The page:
My Informed Birth, Leeds
As a scientist and soon-to-be mother, I had heard of hypnobirthing but didn't know much about it.
Katie from My Informed Birth is an experienced NHS nurse, turned hypnobirthing practitioner who is keen to emphasise the scientifically proven and evidence based benefits of this practise. She was interested in some scientifically focused illustrations and positive affirmation statements to reflect and support her sessions.
In order to learn more, my husband and I took part in a four week course prior to our daughters birth in order to truly understand the content needed.
Hypnobirthing is based upon the central idea that the physiology and anatomy of a women's body is inherently evolved to give birth efficiently.
However, due to many modern factors and influences this autonomous process is often hindered when a women's previously learned beliefs and emotions surrounding the birthing process result in a panicked, fear driven labour experience and the production of an adrenaline based response.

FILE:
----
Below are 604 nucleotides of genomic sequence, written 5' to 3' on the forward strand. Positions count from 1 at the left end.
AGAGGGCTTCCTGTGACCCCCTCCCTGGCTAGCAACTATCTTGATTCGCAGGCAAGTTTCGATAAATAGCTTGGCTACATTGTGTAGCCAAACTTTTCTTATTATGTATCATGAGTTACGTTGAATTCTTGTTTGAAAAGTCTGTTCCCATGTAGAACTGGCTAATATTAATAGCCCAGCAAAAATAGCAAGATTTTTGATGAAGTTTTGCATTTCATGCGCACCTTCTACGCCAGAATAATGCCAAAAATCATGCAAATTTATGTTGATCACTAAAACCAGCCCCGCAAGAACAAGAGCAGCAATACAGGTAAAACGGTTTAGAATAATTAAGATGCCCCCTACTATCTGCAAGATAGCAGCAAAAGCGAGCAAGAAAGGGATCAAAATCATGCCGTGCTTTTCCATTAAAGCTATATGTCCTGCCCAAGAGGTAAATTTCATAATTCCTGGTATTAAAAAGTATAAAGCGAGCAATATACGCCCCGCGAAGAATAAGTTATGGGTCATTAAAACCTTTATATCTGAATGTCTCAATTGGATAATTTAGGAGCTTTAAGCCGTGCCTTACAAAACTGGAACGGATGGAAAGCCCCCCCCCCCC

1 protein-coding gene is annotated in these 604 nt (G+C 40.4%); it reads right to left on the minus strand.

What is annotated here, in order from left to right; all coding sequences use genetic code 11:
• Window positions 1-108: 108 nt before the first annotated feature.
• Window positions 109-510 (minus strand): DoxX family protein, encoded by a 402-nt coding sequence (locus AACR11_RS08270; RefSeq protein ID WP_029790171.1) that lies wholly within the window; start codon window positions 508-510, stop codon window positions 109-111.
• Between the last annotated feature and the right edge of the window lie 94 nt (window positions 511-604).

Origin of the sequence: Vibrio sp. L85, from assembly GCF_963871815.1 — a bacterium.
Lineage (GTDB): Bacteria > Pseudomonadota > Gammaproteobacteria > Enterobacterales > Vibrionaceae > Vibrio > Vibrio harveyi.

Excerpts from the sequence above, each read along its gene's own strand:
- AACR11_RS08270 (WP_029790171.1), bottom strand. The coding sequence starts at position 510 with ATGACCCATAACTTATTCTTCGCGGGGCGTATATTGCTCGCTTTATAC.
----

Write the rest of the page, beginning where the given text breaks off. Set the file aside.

Adrenaline inhibits the key neurotransmitter oxytocin which is central to the successful progression of all stages of labour. Additionally, a mothers fear or misinformation may subconsciously manifest as counter-productive bodily actions. This can lead to increased bodily tension, unnecessary strain and heightened levels of physical exhaustion for both mother and baby. All in all, this can increase the likelihood of a longer, more difficult and potentially traumatic birthing experience.
Hypnobirthing courses challenge women and their birthing partners to confront and unpick their own preconceived thoughts and fears around the birthing process. Using scientific knowledge of the stages of labour it provides a basis for women to understand more accurately the upcoming events of labour. Through the identification of potential emotional and physical triggers, it allows women to discover and practice in advance various ways in which their body and mind may cope with each phase without panic or adrenaline, whilst promoting the production of oxytocin.
Visualisations are one of the key components used in hypnobirthing to allow women to tune in to the various sensations, movements and changes occurring in their body during each stage of labour. Anatomical imagery is often subjected to simplification and romanticism in order to communicate complex processes to non-scientific audiences.
Language has a huge influence on the emotional